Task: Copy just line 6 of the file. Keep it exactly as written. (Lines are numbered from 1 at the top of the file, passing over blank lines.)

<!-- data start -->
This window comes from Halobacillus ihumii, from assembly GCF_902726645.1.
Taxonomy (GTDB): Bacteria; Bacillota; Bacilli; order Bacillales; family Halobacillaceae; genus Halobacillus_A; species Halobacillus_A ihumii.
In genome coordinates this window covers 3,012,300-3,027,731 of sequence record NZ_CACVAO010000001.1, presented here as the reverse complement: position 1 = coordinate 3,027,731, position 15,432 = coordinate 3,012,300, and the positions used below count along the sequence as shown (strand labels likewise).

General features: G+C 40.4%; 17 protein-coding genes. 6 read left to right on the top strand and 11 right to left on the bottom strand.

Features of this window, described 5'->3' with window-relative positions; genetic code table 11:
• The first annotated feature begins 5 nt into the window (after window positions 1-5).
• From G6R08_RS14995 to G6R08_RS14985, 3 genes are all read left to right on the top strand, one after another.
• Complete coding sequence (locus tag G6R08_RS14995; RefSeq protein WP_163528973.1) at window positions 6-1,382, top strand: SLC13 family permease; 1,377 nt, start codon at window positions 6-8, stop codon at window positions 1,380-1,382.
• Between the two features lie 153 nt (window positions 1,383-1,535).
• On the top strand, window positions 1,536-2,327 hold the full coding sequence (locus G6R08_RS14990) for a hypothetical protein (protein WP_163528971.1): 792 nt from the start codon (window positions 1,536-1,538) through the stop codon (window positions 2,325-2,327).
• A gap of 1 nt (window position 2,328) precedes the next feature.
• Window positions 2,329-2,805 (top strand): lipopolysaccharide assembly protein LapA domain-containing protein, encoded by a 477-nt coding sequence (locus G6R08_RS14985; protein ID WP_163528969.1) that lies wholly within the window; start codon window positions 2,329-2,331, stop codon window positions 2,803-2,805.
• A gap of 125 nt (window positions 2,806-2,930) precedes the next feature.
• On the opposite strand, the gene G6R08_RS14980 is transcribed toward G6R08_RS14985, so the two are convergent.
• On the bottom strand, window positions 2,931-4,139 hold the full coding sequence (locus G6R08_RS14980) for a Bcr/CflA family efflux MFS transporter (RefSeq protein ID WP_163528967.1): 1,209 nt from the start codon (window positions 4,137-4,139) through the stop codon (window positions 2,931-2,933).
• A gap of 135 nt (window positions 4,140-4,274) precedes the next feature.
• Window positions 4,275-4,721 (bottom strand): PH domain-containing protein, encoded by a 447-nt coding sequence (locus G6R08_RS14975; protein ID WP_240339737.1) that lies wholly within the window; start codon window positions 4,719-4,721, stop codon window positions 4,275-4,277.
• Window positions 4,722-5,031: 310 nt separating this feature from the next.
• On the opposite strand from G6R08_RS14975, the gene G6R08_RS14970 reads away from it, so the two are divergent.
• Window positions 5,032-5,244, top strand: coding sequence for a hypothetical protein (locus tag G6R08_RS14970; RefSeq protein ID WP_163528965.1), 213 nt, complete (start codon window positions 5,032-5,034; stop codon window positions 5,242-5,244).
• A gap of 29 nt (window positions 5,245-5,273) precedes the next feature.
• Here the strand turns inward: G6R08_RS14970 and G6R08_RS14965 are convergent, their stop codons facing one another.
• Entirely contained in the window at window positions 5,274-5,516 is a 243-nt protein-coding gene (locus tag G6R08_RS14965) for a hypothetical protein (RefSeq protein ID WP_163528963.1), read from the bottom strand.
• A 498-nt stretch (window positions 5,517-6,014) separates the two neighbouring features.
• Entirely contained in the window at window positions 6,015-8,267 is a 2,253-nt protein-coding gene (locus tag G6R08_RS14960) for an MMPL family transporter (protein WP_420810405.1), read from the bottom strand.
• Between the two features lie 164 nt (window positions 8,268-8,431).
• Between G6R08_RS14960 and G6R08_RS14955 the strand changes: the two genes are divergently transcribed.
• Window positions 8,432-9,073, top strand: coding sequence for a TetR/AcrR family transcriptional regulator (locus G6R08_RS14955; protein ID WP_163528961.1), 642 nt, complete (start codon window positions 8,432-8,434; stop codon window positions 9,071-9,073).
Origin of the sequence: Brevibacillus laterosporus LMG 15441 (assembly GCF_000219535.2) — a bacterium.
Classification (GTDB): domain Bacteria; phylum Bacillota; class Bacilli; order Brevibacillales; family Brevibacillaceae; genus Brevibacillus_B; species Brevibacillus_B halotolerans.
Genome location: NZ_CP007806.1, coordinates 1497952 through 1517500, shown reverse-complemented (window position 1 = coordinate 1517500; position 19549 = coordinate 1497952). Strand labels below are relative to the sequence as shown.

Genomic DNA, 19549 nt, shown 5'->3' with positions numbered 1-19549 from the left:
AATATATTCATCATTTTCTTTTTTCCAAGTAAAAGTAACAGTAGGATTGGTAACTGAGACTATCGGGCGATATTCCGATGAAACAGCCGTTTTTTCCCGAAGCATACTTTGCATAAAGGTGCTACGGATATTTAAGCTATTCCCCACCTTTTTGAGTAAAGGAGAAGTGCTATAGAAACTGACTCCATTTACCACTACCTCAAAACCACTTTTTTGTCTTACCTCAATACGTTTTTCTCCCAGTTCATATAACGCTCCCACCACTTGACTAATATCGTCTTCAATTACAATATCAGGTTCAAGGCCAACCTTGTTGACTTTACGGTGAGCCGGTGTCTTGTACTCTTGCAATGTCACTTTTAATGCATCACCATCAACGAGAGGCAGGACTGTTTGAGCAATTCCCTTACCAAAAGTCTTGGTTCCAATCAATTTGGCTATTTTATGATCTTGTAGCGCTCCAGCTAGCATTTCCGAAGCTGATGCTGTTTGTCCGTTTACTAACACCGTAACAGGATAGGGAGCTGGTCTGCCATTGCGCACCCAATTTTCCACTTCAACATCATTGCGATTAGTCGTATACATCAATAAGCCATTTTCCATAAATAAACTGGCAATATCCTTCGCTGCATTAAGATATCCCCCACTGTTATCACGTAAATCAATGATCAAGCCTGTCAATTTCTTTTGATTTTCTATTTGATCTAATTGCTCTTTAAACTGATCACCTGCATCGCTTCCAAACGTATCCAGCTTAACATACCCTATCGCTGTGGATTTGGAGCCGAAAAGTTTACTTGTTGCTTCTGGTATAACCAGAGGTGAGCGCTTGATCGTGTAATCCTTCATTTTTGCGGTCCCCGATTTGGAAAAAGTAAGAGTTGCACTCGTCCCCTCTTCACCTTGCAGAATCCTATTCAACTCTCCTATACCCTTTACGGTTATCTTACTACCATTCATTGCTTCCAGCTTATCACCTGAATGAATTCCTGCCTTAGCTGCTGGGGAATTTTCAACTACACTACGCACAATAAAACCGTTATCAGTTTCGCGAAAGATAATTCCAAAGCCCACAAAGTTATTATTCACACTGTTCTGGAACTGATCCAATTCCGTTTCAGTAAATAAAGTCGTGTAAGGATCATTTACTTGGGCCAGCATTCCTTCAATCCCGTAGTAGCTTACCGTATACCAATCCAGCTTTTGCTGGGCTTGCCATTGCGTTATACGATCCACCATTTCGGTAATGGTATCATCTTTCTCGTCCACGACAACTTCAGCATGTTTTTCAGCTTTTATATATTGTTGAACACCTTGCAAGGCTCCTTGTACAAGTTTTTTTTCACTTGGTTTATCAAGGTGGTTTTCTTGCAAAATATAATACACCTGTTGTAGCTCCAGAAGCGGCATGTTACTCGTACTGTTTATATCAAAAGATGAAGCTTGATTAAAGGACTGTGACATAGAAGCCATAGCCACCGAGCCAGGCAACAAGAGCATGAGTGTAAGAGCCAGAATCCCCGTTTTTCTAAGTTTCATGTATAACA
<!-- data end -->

• The first annotated feature begins 5 nt into the window (after window positions 1-5).